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A landship is a large vehicle that travels on land, as opposed to on water, air, or in space. Because of their large size, their use on land is seen as impractical due to terrain obstacles, and soft ground that cannot support such large weight; such problems are non-existent on water and in space. However, vehicles similar to the concept of landships have appeared in various forms in the real world, and more commonly in works of fiction.

Compare with trams and trains, which are large segmented land vehicles (or groups of vehicles) that use rail tracks; road trains, which are large land vehicles that use roadways; articulated buses (another road vehicle type); amphibious vehicles, which can drive on land and on water; and hovercraft, which travel above the surface of both land and water on an air cushion.


Schematic for the T-42 Soviet tank

During World War I, the British proposed building "landships" - large (1,000 tons or more) vehicles capable of crossing the trench systems of the Western Front, and the Landships Committee was formed to investigate these ideas for equipping the Naval Brigades; the impracticality of building such large vehicles and the needs of the British Army for more numerous smaller vehicles led to the much smaller first tanks. However, until after the Second World War, the British would continue to think of tanks in naval terms; e.g., the Cruiser tank operating like the ships of the same name.[citation needed] Quickly proving impractical were the battleship-equivalent heavy tanks, such as the multi-turreted Vickers A1E1 Independent[citation needed] and its assorted offspring. The Russian Tsar Tank, a super-heavy tricycle gun platform, was scrapped after a prototype proved difficult to maneuver and the vehicle was deemed vulnerable to ground fire.

The Landkreuzer P. 1000 Ratte, with size comparison to Maus tank and Tiger I

A super-heavy tank and a self-propelled gun, the Landkreuzer P. 1000 Ratte and Landkreuzer P. 1500 Monster, were the closest things ever to be designed to approach the popular fictional conception of a landship. The Maus and E-100 were the only super-heavy tanks built by the Germans in World War II.

Bucket-wheel excavators are the biggest (externally powered) land vehicles ever built, but do not fit into the popular conception of a landship; the largest self-powered land vehicles are NASA's two crawler-transporters.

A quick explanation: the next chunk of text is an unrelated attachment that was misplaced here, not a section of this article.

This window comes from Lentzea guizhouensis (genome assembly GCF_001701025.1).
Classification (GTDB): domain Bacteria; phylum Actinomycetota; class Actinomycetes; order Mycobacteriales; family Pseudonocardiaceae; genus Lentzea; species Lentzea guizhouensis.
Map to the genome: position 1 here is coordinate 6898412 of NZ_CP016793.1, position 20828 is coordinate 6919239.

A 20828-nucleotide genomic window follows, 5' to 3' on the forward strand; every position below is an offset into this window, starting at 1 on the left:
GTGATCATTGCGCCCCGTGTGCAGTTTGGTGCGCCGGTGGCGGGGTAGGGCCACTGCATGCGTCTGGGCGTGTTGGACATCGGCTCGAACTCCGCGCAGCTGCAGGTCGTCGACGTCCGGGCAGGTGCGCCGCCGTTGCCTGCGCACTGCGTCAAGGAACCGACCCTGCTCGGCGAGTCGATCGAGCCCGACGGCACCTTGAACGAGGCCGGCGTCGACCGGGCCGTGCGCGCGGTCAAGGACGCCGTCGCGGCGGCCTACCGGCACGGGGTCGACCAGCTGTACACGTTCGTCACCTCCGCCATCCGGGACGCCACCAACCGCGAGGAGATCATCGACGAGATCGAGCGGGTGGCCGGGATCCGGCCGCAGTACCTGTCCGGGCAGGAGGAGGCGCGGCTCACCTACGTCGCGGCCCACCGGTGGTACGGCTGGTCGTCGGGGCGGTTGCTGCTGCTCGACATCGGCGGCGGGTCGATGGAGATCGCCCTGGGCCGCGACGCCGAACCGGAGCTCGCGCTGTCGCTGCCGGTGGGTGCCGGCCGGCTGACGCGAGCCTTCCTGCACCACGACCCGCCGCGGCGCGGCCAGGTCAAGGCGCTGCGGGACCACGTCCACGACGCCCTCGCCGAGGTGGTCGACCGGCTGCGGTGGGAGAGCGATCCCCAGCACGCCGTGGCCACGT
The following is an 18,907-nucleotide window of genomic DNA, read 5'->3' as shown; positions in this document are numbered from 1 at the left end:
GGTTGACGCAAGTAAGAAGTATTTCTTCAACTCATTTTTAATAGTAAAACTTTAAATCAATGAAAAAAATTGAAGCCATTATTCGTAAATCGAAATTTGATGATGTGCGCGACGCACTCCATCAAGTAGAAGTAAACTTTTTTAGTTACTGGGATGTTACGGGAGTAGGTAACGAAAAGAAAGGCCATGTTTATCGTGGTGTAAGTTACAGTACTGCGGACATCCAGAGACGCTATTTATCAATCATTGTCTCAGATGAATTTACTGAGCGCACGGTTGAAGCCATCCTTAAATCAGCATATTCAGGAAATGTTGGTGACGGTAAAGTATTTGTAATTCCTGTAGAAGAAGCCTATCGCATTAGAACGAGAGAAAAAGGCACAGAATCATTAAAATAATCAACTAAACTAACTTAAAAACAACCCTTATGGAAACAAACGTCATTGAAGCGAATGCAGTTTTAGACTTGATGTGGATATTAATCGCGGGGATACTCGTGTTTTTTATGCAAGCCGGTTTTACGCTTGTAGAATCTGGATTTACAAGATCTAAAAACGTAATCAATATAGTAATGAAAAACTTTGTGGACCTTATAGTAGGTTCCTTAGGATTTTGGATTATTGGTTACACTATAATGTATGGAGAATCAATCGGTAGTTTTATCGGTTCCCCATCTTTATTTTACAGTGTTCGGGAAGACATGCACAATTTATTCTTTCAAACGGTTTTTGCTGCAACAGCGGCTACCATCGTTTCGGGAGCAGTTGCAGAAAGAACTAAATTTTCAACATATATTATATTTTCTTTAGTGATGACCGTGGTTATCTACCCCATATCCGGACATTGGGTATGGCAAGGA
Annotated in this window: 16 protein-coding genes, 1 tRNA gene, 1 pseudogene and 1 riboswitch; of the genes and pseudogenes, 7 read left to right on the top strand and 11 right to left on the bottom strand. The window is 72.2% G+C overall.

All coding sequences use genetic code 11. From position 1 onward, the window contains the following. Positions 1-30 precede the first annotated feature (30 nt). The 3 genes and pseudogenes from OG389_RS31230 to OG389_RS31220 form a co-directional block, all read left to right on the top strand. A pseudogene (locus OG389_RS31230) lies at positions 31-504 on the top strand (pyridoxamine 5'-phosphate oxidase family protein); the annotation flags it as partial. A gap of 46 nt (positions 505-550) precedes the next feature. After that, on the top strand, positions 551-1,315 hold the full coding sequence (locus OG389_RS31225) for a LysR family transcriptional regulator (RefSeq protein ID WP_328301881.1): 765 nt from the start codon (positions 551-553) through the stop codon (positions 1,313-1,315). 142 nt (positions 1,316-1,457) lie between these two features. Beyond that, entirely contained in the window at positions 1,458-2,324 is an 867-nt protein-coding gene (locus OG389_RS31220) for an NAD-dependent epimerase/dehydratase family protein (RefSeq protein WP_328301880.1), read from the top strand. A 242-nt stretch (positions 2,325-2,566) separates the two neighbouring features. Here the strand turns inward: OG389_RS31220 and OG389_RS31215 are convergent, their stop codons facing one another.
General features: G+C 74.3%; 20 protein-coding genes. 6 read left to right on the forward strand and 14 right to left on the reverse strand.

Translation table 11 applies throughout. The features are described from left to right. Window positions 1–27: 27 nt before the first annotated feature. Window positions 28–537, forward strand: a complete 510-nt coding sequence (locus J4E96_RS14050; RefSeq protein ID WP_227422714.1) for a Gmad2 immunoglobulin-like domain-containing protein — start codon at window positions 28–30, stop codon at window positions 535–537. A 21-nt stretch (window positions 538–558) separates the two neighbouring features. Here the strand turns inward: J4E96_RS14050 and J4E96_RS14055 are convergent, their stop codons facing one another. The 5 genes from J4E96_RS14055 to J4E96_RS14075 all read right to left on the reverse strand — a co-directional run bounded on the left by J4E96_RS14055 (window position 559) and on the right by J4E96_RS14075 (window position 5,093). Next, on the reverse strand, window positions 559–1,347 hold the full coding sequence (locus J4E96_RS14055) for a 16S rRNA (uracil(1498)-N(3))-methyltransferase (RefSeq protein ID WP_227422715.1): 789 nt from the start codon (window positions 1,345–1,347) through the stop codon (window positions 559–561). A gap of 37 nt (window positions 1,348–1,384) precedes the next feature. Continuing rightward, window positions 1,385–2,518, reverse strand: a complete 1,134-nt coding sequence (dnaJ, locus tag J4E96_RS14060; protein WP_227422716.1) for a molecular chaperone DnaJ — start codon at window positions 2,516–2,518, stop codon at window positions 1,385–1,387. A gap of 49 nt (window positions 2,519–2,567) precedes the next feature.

A Zubr class LCAC (the largest military hovercraft)
— 555 tons fully loaded, armed with rockets, and carrying 500 marines or 3 tanks

The Mountbatten class hovercraft is the largest civilian hovercraft ever built, and is capable of traveling over relatively smooth land in addition to water, it is capable of carrying 418 people, and 60 cars. Hovercraft are also used by the military for their amphibious landing capabilities, they are commonly referred to as air-cushioned landing craft. These vehicles are usually very large compared to other land vehicles, and commonly carry other land vehicles like jeeps and armored vehicles.

Methods of propulsion[edit]

The main concern with moving such vehicles on land is torque, as their high mass presents a large amount of inertia to overcome. For this reason, the propulsion system must be able to supply considerable amounts of initial torque to get the machine moving from standstill.

If power supply is not a problem, electric motors may also be considered, as some types are able to produce maximum torque from zero revolutions per minute (rpm) and virtually maintain it all the way to redline. In comparison, internal combustion engines steadily build their torque as rpm increases until they hit a "torque peak", after which torque output begins to drop if engine speeds continue increasing.

The Bagger 288 bucket-wheel excavator
A crawler-transporter transporting a shuttle to the launchpad.


Self-powered "landships" are usually powered by internal combustion engines with horsepower levels measured in thousands, they either mechanically propel the machine through a drivetrain (like most tanks or the aforementioned unbuilt Landkreuzer P. 1000 Ratte), or ultimately end up running electric motors through intermediate generators, essentially being large electric vehicles (like the Terex 33-19 "Titan").

An example of the latter is the NASA crawler-transporter: the 16 traction motors have their own power supply, consisting of two 2,750 hp Alco diesel engines driving four 1 megawatt generators.

The type of solid physical contact maintained with the ground usually comes in the form of large continuous track or wheel arrays.

Externally powered[edit]

In this type, the main power supply is not on the vehicle itself. For instance, while the Bagger 288's mechanical drives are on board, the power needed to run them comes from an external source. Alternatively, a landship may be pushed or pulled by the land equivalent of a tugboat, or even run on sail power.[citation needed]

Fictional appearances[edit]

1904 illustration of H.G. Wells' The Land Ironclads, showing huge ironclad land vessels, equipped with pedrail wheels

In fiction, a landship is a very large ship or vehicle designed for travel over land, they can be of various sizes, shapes, made of different materials and have different methods of propulsion. Fictional landships have appeared in books, comics and films, notably the Sandcrawler in Star Wars.

See also[edit]